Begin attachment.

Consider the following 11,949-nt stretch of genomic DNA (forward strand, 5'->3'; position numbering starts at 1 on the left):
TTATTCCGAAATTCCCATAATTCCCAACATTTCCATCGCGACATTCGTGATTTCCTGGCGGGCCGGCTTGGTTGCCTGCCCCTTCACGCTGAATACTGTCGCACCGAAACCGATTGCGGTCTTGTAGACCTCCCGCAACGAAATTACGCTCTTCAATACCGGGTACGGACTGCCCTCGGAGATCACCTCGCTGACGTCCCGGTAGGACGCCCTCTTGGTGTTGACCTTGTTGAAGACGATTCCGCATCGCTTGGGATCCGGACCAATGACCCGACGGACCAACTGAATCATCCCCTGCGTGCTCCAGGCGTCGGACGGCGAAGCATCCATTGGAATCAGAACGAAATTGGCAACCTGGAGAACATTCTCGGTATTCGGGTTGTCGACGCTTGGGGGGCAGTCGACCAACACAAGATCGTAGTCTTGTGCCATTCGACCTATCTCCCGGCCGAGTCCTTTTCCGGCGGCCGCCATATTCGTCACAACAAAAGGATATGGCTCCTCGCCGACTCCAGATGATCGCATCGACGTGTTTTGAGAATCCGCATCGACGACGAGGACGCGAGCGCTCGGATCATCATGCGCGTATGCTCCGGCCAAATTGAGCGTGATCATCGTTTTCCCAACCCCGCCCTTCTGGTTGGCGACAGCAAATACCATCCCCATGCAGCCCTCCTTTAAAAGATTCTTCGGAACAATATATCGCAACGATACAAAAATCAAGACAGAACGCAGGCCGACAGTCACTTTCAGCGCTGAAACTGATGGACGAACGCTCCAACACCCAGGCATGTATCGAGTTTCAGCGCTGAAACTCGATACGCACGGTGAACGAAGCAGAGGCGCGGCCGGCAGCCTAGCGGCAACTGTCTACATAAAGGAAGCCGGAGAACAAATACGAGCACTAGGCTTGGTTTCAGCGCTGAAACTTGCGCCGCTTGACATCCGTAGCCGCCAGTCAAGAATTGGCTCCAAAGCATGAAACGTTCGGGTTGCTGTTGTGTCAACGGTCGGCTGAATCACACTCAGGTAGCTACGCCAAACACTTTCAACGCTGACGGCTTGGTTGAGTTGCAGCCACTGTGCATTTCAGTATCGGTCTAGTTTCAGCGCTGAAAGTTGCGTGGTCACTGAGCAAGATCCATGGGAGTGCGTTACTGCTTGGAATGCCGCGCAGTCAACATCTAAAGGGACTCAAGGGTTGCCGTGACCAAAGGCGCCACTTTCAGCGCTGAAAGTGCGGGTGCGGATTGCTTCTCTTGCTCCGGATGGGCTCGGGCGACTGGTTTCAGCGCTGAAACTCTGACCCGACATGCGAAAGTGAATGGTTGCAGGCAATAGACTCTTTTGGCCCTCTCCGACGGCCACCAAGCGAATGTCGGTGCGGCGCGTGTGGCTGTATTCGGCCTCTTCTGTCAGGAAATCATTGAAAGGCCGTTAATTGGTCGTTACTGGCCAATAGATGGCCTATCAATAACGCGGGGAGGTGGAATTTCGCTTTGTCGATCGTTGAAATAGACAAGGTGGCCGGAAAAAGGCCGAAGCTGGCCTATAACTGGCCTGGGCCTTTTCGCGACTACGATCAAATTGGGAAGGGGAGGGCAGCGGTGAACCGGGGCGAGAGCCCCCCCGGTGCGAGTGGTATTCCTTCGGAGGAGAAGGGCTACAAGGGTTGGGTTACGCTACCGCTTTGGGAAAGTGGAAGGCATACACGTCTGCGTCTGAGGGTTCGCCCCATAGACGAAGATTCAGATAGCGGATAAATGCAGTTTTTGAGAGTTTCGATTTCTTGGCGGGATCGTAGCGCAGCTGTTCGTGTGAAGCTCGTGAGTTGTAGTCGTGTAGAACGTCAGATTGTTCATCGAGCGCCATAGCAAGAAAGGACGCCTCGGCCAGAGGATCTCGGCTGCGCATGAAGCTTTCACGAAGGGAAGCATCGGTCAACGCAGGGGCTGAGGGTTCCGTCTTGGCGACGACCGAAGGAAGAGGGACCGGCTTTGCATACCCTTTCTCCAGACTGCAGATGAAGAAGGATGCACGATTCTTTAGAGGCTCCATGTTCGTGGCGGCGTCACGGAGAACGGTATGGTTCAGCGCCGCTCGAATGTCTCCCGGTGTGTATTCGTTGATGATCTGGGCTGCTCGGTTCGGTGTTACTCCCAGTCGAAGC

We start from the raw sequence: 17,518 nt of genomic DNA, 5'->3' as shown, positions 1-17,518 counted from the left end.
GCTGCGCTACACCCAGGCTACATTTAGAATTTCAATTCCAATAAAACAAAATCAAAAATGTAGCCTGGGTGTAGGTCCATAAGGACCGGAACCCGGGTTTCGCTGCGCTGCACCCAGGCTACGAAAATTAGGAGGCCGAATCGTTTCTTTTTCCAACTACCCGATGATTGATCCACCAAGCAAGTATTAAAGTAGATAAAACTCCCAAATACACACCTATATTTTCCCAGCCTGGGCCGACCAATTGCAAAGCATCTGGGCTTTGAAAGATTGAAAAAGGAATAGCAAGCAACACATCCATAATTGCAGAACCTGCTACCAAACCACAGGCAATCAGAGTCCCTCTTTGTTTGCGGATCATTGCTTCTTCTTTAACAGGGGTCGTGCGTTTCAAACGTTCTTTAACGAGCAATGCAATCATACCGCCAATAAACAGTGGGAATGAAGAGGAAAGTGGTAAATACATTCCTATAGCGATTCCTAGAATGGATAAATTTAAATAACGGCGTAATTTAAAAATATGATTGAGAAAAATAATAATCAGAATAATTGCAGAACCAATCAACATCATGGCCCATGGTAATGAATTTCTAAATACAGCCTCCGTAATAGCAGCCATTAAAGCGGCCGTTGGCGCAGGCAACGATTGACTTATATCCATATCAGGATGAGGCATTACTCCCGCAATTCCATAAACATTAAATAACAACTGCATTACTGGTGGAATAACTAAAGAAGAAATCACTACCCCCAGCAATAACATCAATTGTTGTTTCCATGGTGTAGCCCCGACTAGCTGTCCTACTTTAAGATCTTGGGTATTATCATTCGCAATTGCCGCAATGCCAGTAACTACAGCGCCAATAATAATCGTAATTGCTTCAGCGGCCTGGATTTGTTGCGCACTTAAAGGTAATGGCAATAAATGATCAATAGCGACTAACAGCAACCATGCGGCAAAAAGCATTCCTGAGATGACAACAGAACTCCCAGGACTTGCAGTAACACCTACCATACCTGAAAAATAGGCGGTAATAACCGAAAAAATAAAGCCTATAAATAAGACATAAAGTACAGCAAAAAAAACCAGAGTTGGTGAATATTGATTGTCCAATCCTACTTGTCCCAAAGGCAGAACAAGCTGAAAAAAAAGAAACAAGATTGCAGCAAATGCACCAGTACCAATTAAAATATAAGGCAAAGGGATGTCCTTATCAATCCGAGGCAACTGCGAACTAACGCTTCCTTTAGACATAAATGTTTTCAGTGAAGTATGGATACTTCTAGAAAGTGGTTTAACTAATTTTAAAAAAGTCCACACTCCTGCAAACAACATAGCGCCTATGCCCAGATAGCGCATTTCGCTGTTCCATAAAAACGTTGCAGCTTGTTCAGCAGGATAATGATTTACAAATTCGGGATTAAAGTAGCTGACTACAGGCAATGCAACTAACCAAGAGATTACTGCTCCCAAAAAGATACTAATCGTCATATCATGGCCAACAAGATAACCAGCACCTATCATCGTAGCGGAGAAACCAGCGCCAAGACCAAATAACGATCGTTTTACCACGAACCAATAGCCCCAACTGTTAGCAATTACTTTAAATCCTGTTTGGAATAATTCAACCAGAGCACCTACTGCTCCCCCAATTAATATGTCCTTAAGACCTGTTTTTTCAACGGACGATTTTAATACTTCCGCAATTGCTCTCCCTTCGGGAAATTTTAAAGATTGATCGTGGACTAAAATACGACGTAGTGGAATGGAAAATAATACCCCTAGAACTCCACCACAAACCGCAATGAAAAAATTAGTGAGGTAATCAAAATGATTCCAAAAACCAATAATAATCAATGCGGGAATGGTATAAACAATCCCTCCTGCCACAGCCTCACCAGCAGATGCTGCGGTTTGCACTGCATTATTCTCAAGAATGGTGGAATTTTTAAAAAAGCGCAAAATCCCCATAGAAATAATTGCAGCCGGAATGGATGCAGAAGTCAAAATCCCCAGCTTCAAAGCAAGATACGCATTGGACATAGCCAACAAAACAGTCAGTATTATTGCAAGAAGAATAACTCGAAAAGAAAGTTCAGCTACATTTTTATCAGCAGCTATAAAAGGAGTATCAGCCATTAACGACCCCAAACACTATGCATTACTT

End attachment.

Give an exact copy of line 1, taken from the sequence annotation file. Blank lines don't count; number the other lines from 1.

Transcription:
Consider the following 11,949-nt stretch of genomic DNA (forward strand, 5'->3'; position numbering starts at 1 on the left):